Bytchcraft Is a Love Letter to Blackness and Magic

When I first discovered writer Aaron Reese’s Webtoon series Bytchcraft, it was through Twitter. Its premise of Black queer witch shenanigans persuaded me to read the comic, and I was impressed in more ways than one.

The first chapter, “Back Issue Tango,” introduces the wytch Em and their magical goat familiar Shirley as they summon dark magic to read several comic books at once. Two other unnamed Black wytches are seen observing Em until Em’s power starts to leak out from their room. One of the other Black wytches, who appears to be female, goes to check on Em, asking, “Are those comics? Why don’t you stop buying the books until you catch up?” The comic ends with Em yelling, “Mind yo’ business!” as the other wytch suddenly finds themself outside Em’s room with the door slamming shut.

One of the first reasons this webtoon impressed me with its first chapter is the humorous dialogue. I especially liked seeing Em talk with Shirley as they start tapping into their magic and the line “Were you twerking with the devil again?” It’s fun, and it reminds me of similar characters like Melissa Joan Hart’s Sabrina talking to the cat Salem or the titular Cardcaptor Sakura talking to Kero. The scenario of using magic to catch up on reading is relatable and is reminiscent of an episode of the 2000s Teen Titans cartoon starring the half-demon empath superhero Raven.

The visuals and colors for this chapter, done by NourtArts, are appealing, too. Even with as little as three characters, the way hair is drawn looks good and down to earth, like the characters could be my cousins or friends. The colors in this chapter are a mix of dark purples and blues with a splash of red and resemble pastels or watercolor. The red stands out when magic is being used.

The only minor issue this chapter has is that some of the words are hard to read on both mobile and PC devices. Although the gothic font suits the webtoon’s theme, some of it is blurry even when you zoom in on a PC. Despite this, the lettering enhances the magic of certain characters. When Em yells at the end of this chapter, the letters are in all caps and remind me of ghost tails due to the use of slightly curly letters.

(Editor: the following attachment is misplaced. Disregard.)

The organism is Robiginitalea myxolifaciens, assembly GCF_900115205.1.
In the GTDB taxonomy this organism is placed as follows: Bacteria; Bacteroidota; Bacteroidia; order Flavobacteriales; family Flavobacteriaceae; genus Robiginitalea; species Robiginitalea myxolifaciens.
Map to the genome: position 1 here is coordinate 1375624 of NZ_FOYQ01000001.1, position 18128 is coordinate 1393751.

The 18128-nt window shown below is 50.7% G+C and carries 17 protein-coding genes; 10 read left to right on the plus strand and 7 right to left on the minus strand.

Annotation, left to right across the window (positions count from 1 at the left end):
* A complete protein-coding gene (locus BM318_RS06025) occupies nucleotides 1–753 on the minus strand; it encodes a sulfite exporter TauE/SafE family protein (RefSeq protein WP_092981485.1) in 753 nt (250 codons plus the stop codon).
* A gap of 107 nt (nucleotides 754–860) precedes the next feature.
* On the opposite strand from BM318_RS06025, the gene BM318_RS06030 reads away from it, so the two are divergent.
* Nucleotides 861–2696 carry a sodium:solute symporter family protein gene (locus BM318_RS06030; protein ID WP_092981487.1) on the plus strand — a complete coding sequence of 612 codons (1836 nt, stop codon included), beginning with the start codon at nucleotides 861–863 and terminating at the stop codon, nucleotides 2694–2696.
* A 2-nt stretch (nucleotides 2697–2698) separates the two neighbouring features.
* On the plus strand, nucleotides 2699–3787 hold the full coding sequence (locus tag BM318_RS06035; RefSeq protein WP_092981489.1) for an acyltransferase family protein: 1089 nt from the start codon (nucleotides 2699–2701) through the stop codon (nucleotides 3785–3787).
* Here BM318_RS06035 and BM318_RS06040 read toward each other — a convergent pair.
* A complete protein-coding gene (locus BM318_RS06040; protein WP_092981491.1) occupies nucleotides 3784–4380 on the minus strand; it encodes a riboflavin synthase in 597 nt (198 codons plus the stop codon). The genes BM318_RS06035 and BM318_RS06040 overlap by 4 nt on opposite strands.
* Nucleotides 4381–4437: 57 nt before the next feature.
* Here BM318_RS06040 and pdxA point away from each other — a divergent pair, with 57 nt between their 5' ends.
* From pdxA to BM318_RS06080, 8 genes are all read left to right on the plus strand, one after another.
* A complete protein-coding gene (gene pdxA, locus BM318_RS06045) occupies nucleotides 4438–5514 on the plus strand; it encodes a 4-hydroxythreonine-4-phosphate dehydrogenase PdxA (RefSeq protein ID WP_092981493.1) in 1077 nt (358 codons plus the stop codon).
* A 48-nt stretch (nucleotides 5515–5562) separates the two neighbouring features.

The second chapter, “Spoiler Alert,” involves a wytch named Adriyel trying to avoid spoilers for a show by taking apart electronics with his magic, only to have his clairvoyance powers spoil the show anyway.

The art in this chapter is by David Stoll. Purple is a theme here when it comes to Adriyel’s magical powers. The art is especially striking when Adriyel’s clairvoyance unwittingly activates and his raven familiars and magic symbols flank him. The only flaw in this chapter is that there is another wytch who isn’t named. They provide some indignant commentary as Adriyel uses magic on the Wi-Fi modem, television and the other wytch’s phone as they try to avoid spoilers. I hope Adriyel can put the phone back together, because I would be annoyed if a wytch used magic to take apart my phone to avoid spoilers.

The third chapter is called “Michele’s Self Care Day,” and the art is by AnushBanush. Michele is a wytch asking for reassurance from her familiar, a cute cheetah named Rose. Suddenly, the pair are swept off their feet by Michele’s magic, which was summoned unintentionally due either to Michele’s self doubt or Rose taking the initiative. Yet somehow, Michele lands on solid ground in front of a lake that reflects the sky and herself. The chapter ends with Michele’s reflection calmly stating, “You had it all along. You need not ask magical one, only affirm.”

According to the creator’s note at the end, this chapter is a love letter to anyone who has forgotten their magic. This particular chapter is my favorite so far because of the themes of softness and inner peace evoked by the coloring as well as the dialogue. The color theme for this comic is a calming blue, which is prominently seen in the art and lettering. As in the first chapter, the final image of the comic is a highlight due to Michele’s calm, confident reflection surrounded by the stars and the moon.

Overall, I love what I’ve read of this comic so far. Each chapter has reminded me of one of those bite-sized newspaper comic strips, only more mature and fantastical in tone. The characters featured so far are entertaining and each story theme engaging. It truly feels like a love letter to Blackness and magic, and it’s a lot of fun.

Latonya Pennington is a freelance contributor whose comics criticism can be found at Women Write About Comics, Comic Book Herald, Newsarama and Shelfdust, among others.